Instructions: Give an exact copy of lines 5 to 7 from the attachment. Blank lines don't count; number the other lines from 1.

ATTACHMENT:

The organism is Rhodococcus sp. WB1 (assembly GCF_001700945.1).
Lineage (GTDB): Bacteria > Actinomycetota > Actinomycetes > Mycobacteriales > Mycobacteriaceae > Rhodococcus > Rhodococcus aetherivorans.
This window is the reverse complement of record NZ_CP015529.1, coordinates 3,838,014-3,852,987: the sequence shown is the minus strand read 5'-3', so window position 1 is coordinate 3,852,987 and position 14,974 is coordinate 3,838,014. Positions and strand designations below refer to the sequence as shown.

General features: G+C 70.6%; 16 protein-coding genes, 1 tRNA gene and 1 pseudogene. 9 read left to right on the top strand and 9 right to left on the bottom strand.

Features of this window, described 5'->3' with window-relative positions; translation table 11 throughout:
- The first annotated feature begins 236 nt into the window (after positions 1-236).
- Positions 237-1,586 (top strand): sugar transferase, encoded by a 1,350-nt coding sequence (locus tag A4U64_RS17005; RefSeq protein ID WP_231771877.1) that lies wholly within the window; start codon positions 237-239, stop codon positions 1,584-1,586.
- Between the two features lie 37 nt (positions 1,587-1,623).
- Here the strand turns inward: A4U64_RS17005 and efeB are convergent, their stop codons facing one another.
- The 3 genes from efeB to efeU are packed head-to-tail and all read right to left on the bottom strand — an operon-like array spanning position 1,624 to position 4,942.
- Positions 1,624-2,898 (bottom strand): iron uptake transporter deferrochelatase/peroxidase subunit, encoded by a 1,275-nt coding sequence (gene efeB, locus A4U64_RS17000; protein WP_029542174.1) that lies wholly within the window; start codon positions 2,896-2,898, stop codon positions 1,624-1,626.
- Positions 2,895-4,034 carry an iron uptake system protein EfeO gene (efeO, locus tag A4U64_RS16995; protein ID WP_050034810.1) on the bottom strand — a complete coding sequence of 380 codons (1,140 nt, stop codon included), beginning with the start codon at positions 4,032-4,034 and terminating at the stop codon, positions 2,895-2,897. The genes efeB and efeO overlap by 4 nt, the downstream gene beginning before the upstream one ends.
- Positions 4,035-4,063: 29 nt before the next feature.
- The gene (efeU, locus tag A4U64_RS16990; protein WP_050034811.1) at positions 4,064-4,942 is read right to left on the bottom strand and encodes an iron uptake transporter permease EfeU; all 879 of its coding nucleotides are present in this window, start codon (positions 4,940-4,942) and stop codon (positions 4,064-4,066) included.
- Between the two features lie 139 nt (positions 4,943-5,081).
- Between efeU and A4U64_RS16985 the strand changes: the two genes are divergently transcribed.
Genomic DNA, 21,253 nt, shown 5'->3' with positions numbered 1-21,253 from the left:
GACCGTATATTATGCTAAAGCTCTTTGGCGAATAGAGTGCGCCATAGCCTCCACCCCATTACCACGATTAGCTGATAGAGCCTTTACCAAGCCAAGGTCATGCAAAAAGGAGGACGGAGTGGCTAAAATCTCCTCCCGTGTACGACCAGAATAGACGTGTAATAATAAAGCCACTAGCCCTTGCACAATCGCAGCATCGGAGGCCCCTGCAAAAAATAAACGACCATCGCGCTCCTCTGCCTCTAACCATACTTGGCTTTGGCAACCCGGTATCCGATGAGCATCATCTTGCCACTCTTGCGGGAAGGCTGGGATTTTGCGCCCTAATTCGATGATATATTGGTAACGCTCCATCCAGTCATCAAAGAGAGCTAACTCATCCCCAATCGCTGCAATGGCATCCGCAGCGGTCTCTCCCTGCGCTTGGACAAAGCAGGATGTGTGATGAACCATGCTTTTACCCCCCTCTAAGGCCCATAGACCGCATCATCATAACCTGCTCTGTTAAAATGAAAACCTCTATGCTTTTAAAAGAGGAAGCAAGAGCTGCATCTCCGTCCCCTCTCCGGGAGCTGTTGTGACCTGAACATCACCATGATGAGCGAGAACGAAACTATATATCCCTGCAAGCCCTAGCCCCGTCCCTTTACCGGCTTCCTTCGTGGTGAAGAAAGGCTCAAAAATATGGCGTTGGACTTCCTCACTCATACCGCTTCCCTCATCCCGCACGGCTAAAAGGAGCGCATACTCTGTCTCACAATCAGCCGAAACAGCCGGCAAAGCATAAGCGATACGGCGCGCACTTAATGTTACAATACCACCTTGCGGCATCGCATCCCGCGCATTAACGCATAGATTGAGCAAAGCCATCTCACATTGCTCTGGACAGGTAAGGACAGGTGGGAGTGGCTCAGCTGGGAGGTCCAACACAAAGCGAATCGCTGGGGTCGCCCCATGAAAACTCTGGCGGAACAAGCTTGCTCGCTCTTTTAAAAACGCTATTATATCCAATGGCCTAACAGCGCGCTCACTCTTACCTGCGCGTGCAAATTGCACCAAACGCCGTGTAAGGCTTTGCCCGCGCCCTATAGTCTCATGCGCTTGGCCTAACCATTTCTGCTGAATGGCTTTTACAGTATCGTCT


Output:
Features of this window, described 5'->3' with window-relative positions; translation table 11 throughout:
- The first annotated feature begins 236 nt into the window (after positions 1-236).
- Positions 237-1,586 (top strand): sugar transferase, encoded by a 1,350-nt coding sequence (locus tag A4U64_RS17005; RefSeq protein ID WP_231771877.1) that lies wholly within the window; start codon positions 237-239, stop codon positions 1,584-1,586.